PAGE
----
praetorium


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  • noun

Synonyms for praetorium

the tent of an ancient Roman general

References in periodicals archive ?
To ensure new players are able to enjoy the cutscenes in Castrum, Meridianum and the Praetorium, all cutscenes in these dungeons can no longer be skipped," Square Enix noted.
A primeira fase, entrevista com roteiro semi-estruturado ao empreendedor, teve a intencao de identificar as acoes na construcao da empresa Praetorium e que podem ter influenciado e apoiado a expansao da mesma ao longo dos seus atuais 14 anos de historia.
Pese a ello, pudiera ser que el termino praetorium hiciese referencia a un lugar concreto y ademas a la naturaleza palatina del edificio en cuestion o, incluso, que fuese un termino para designar ambas cosas a un mismo tiempo (ibidem) y por lo tanto no tuviese que encontrarse el complejo palatino en el suburbium.
Another important step can be found in the proclamation of the Charter of Fundamental Rights of the EU, (8) which brought new blood to the debate about the writing of a European Constitution (9) and the possibility of a Bill of Rights at EU level, (10) since it attested the possibility of providing rights with a written dimension at supranational level, overcoming the ECJ's logic of ius praetorium in this field.
Moravesik and Jenkins, 1967, 93) the mosque of Constantinople has been alternatively located by the Byzantinists near possible sites for the imperial praetorium that is specified as the residence of the city's governor, and in any case this was neither in Galata nor near the Fort (103).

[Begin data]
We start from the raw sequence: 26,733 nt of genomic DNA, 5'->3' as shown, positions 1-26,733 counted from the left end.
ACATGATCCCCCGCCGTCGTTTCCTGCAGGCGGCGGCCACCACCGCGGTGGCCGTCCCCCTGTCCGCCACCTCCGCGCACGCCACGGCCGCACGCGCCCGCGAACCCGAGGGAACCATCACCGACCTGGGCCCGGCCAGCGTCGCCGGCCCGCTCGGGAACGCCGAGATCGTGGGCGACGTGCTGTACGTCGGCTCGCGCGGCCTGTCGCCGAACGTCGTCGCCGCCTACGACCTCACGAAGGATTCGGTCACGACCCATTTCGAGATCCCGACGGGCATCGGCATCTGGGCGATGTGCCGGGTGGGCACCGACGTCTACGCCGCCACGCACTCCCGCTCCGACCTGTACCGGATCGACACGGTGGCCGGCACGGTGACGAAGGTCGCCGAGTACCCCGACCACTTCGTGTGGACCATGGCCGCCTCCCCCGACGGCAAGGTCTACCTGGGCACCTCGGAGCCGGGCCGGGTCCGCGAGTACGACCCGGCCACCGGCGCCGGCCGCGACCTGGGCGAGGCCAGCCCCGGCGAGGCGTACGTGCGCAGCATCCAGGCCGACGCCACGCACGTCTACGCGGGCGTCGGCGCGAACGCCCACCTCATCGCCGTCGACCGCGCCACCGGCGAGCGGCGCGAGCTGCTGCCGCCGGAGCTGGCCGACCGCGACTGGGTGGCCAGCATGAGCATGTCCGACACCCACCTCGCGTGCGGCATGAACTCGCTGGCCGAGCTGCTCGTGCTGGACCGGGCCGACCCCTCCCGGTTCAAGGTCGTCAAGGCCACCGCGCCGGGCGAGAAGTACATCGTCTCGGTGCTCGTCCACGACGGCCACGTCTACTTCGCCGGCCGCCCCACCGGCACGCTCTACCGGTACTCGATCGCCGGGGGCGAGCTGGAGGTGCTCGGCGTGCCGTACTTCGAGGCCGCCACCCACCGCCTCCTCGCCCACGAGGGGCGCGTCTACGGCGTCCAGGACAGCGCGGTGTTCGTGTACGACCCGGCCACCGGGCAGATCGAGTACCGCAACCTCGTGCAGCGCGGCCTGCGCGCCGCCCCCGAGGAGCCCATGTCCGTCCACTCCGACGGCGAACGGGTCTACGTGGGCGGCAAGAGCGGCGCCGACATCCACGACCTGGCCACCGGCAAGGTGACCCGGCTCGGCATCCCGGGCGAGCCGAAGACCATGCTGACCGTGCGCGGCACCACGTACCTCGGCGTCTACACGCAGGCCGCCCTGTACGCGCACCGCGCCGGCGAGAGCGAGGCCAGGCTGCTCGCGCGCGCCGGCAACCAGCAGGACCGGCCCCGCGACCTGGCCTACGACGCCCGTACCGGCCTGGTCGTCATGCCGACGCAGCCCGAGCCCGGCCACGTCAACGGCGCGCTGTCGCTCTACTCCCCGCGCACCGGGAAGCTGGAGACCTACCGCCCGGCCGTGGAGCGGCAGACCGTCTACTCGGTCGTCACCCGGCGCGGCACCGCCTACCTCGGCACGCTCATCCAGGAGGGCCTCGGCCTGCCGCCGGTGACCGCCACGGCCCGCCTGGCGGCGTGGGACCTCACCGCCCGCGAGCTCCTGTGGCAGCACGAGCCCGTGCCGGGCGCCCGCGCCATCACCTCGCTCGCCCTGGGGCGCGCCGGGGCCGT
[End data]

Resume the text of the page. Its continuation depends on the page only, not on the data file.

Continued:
He mocks Oldbuck's assertion that a certain eminence of the hill marks the praetorium of the ancient camp by interrupting, "Praetorian here, Praetorian there, I mind the bigging o't" (remember when it was built) (30).
Genesius then admonished Diocletian and all present to believe in Jesus Christ, whereupon the enraged emperor ordered him to be beaten and then turned over to Plautian, the prefect of the praetorium, who had him put on the rack, torn with iron hooks, and burned with torches.
But the burden of John's Gospel is the story of Jesus' passing through the tortuous birth canal that stretched from Lazarus' tomb to his own tomb, with all the stops in between, including the Temple, Gethsemane, Pilate's Praetorium, and finally being "lifted up" on Golgotha.
Two articles, "Archaeology and John's Gospel" by Urban Von Wahlde and "Aspects of Historicity in the Gospel of John" by Paul Anderson, note that although the Gospel of John is the latest of the four gospels and is profoundly theological, it contains a remarkable number of (apparently accurate) topographical references that are not found in the other Gospels, including the Pool of Siloam and the Pool of Bethesda, the Praetorium, and the Litostrotos.
There is no time here to explore the large terrain opened up once the temporal sphere is confronted by truth--even if that confrontation is as mild and understated as when Jesus responded to Pilate's questions in the praetorium.
Pilate passes back and forth between the outer courtyard, where the Jewish leaders (now simply "the Jews") are, and the inner praetorium, where Jesus is held, seven times.
First, through Simon, a Cyrenian, who happened to be passing through Jerusalem just when Jesus was being led under guard from the Praetorium to Golgotha.
In the Roman period a praetorium used as a hotel and restaurant is mentioned in an exceptional inscription found at Dion (Pantermalis 2002, pp.
He was promoted to the rank of Prefect of the Praetorium under the reign of the very young Gordian III and then possibly ordered his soldiers to massacre him in 244, in order to wear the colour purple.
The praetorium of Pilate that is now rendered desolate by the power of the one who was then crucified.